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PNS Daily Newscast - July 19, 2018 


Efforts continue to quell the backlash over President Donald Trump’s changing statements on the Russia summit. Also on the Thursday rundown: protestors are out for Mike Pence’s visit to Missouri; and nobody wants to go, but one option is green burials.

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New Cars: Fueling a Cleaner Future

PHOTO: New vehicles in the United States are getting better gas mileage than ever before, according to a new report from the Environmental Protection Agency. Photo credit: SDRandCo/morguefile.
PHOTO: New vehicles in the United States are getting better gas mileage than ever before, according to a new report from the Environmental Protection Agency. Photo credit: SDRandCo/morguefile.
October 10, 2014

DETROIT - Drivers are saving money at the pump, as U.S. fuel economy reaches an all-time high, according to the Environmental Protection Agency. The EPA reports model year 2013 vehicles achieved an average of 24.1 miles per gallon. That reflects a half-mile per-gallon improvement over the previous year, and an increase of nearly five miles per gallon since 2004.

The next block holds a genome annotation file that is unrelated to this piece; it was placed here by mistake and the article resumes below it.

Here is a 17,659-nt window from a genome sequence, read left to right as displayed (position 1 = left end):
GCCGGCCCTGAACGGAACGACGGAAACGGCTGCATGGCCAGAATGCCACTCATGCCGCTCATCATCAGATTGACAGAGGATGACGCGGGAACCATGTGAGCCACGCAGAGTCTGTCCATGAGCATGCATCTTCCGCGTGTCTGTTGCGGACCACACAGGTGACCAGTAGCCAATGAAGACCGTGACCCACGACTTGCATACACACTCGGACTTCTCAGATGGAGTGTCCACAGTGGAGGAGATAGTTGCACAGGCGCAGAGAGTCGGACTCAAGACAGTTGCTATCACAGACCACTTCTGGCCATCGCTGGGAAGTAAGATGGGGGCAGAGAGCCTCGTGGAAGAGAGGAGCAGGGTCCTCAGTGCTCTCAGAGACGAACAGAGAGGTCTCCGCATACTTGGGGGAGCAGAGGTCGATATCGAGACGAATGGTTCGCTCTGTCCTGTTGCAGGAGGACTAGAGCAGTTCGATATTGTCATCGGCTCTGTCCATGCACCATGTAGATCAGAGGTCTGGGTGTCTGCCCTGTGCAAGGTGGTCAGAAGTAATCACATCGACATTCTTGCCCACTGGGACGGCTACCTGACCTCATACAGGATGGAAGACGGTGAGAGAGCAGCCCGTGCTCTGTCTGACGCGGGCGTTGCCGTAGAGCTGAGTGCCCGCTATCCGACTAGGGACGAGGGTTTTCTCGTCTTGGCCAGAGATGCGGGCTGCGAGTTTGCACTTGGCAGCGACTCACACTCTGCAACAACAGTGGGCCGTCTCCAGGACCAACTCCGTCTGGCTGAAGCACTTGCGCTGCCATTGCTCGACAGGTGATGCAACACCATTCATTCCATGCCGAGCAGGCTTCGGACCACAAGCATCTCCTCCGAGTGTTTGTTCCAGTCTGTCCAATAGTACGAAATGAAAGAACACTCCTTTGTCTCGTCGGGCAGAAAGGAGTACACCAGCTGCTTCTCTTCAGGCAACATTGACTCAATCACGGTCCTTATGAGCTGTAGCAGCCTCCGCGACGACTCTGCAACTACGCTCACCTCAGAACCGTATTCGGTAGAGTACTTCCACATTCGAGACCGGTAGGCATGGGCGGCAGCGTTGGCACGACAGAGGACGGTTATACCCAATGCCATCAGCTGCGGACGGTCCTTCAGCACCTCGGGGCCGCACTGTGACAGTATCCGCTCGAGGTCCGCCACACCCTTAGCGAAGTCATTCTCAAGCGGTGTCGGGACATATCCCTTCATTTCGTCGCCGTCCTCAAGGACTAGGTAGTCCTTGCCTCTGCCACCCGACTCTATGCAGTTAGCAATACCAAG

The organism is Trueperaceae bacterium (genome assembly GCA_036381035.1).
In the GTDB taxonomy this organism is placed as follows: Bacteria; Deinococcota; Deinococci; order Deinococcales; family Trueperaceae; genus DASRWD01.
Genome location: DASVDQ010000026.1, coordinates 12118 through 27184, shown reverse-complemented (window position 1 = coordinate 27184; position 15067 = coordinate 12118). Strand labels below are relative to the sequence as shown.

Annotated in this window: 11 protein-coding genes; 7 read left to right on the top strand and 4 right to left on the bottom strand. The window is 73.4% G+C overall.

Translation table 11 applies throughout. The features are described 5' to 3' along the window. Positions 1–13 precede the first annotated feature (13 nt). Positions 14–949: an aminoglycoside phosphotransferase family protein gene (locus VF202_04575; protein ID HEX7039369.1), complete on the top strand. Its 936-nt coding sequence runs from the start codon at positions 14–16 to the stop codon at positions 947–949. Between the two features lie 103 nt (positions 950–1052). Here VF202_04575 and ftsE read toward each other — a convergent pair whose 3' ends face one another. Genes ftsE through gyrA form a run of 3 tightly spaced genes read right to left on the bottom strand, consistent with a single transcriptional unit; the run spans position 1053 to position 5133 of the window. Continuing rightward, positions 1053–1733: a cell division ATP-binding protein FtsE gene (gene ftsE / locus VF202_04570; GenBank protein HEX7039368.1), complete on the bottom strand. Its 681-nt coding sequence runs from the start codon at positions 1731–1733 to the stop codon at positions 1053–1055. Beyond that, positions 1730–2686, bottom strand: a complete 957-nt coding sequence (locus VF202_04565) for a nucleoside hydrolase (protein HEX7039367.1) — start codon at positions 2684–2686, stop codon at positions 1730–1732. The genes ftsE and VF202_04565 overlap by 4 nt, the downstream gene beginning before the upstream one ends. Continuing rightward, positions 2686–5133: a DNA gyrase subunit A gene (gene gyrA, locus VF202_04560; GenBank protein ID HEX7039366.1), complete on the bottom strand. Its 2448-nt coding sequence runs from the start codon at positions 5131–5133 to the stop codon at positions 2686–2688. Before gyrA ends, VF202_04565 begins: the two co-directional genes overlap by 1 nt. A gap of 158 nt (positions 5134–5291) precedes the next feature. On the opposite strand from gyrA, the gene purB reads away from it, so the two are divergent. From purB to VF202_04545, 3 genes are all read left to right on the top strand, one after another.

Will Toor, transportation program director with the Southwest Energy Efficiency Project, says the numbers show automakers are working hard to achieve the federal government's fuel economy standards.

"Leading automakers really partnered with the administration and said, 'We can do this, and we're not going to fight it,' and instead are really focusing on a variety of improvements," says Toor.

The EPA credits the fuel-economy improvements to automakers' using more efficient technologies such as gasoline direct-injection engines, turbochargers, and advanced transmissions. The Obama Administration has standards in place requiring new vehicles average the equivalent of 54 miles per gallon by 2025.

Toor says getting better gas mileage will have a positive impact on reducing the emissions that cause climate change.

"Emissions from transportation account for about a third of the greenhouse gas emissions in the United States and the bulk of that is from personal vehicles," he says.

The EPA projects the increased fuel standards will double fuel economy by 2025, cut vehicle greenhouse gas emissions by half, and save Americans $1.7 trillion at the gas pump.

Mona Shand, Public News Service - MI